In all my previous jobs there has been an office shut down over Christmas and New Year. It meant that everyone had to take a mandatory four to five days out of their annual leave allowance, depending on how the year fell. In my first year as a (somewhat spoilt) grad I was very put out by this arrangement. I had just 25 days of holiday in the whole year: Why should my company dictate when I take them?
I now realise how lucky I was. Not least because 25 days of annual leave is extremely generous by global standards. But more importantly because having that time off when no one was working was golden. There was nothing to do and nothing could get done.
Every year I was forced to go home and spend more than a couple of days with my family. My brain, given respite from the daily flow of new information and requests, slowed from sprint mode to a more sustainable pace. I started new projects and saw old friends. And I always returned in January with a clear mind and a full battery.
We all know that stopping and taking a break — whether it’s a long weekend or an extended vacation — is good for us. But for most of us, it’s easier said than done.
According to a 2014 study by Randstad 67% of US workers reported feeling more productive following a vacation. Despite this, in the same study 26% of people reported feeling guilty about taking all of their vacation allowance and 42% said they felt obligated to check their email during vacation.
Various studies have proven that vacations help relieve stress, reduce the risk of depression and lead to improved work performance and creativity. Companies are starting to recognise the productivity benefits of their employees being, well, completely unproductive, at least for short periods:
Last year German car and truckmaker Demailer launched ‘Mail on Holiday’: a system that auto-deletes any email sent to an employee that is scheduled on annual leave. The aim being to rule out the ability to check work emails and increase the likelihood that staff relax and switch off while they are away.
There are some important biological factors that back up this no-compromise approach.
Your brain, like your body, needs rest
Tim Kreider summed it up in an article for The New York Times:
“Idleness is not just an indulgence or a vice; it is as indispensable to the brain as vitamin D is to the body, and deprived of it we suffer a mental affliction as disfiguring as rickets.”
The quotation both summarises how important rest is for our mental wellbeing but also says a lot about the way we view it in society today.
The fact of the matter is that we weren’t designed to be ‘always on’. Our brains are wired to be vigilant so that in the event of a serious threat or attack we can kick into focus. In the past, these threats were few and far between. The way we live and work today means that we’re firing up that response all the time; responding to emails, taking on last-minute requests or binge working on big projects.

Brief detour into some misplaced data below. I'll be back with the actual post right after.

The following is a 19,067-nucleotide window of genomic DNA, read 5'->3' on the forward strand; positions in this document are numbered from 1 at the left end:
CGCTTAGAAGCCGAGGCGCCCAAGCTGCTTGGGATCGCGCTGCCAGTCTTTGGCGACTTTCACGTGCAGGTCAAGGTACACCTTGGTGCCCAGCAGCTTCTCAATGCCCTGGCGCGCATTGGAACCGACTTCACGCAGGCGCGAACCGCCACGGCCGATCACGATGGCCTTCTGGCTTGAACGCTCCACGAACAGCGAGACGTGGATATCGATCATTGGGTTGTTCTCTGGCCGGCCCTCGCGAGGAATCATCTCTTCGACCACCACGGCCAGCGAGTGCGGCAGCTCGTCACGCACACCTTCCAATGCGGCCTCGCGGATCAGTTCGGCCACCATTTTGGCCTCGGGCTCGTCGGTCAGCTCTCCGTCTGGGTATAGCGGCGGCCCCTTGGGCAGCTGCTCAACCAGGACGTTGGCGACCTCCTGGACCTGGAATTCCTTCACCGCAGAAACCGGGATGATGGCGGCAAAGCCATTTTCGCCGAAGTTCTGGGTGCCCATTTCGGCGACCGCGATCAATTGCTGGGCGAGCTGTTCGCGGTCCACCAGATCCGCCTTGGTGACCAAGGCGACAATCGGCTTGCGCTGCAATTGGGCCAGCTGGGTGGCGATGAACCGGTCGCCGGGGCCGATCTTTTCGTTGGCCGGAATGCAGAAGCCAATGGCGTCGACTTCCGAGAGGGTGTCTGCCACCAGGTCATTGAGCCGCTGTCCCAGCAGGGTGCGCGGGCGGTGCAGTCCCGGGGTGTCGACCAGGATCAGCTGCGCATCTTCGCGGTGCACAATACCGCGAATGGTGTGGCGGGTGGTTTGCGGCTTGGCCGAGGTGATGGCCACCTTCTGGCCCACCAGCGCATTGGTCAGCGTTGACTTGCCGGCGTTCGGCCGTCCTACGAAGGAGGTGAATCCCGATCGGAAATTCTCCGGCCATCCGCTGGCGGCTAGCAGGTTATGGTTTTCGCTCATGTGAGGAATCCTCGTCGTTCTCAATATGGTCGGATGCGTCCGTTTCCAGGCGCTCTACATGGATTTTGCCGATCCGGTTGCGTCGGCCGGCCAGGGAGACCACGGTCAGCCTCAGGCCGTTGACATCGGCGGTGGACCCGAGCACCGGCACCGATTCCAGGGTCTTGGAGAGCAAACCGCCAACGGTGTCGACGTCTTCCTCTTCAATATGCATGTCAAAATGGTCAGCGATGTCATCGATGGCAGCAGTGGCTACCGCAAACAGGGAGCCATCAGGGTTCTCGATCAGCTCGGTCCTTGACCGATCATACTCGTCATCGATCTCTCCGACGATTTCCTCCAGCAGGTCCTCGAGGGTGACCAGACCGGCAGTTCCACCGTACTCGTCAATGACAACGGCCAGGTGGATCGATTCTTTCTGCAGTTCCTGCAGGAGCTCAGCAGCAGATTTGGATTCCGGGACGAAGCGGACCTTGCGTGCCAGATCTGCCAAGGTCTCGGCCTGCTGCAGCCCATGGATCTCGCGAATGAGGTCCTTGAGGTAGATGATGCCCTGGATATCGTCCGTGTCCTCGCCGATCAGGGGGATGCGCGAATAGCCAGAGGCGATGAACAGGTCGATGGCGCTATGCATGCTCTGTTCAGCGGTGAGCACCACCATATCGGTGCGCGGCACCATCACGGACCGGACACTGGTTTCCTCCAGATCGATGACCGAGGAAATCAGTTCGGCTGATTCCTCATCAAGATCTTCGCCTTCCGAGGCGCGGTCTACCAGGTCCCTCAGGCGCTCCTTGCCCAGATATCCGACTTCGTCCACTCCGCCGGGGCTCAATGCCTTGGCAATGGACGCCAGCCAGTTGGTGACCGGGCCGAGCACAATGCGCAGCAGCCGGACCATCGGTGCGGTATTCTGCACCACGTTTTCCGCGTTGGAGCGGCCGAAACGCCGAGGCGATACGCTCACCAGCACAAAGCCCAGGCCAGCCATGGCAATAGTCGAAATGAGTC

At the time, getting stuff done feels great but we’re at risk of exploiting our natural reflexes to the point of exhaustion.
If you feel guilty about switching off when you’re on vacation, over the festive period or otherwise, then consider the fact you could be doing yourself more damage in the long term by not.
Stop working, start solving
In the last ten years or so, neuroscientists have started to dig into what’s going on in our brains when we’re in an idle and relaxed state. Research shows that there’s a lot more going on than we previously thought.
A 2007 study by researchers at Northwestern University showed that resting can help us solve problems faster and increase creativity. The study explored two types of problem solving:
- Methodical, conscious, search of problem-state transformations.
- Sudden insight, with abrupt emergence of the solution into consciousness.
The first is the state of focus that, more often than not, we’re in or trying to get in at work. The second is that state when we’re off day dreaming and solutions seem to fall into our lap. In the study, participants in this rested, unfocused state scored far higher on a creative problem-solving task than those who focused intently on the task at hand.
And we’ve all had these moments; when we’ve spent hours at work trying to solve a problem just for everything to fall into place once we stop working on it. Take that and extrapolate it out to a year’s worth of work and holiday at this time of year. It gives us the breathing space to get new perspective on big projects, solve issues that have been in the background for months and reassess the goals we’ve set ourselves.
How to take your holiday
All of this is not to say we should spend the whole holiday period lazing around. In his seminal work, Flow: The Psychology of Optimal Experience, Mihaly Csikszentmihalyi argues that doing nothing but hanging out, watching TV or drinking in our leisure can leave us feeling more restless and frazzled than when we started.
Being mindful during your vacation time will help bolster its long-term impact. Immerse yourself in interests that may have been neglected over the year, or find some new ones.
To the question of how long your holiday should be? Well, there’s some science for that too. In 2013, researchers in Finland studying a group of holidaymakers vacationing for an average of 23 days found the benefits to health and wellbeing peaked on the eighth day before steadily declining.
So if you’re taking from Christmas Day until after New Year’s Day that’s 10 days. Enough to get the most out of your time off plus a couple of extra for luck. If you only have a day or two off, put away your laptop, work phone and papers, and enjoy them.
What’s your usual approach to the holiday season? Do you keep one eye on your emails? Or go for the shut down? What do you do to help you switch off?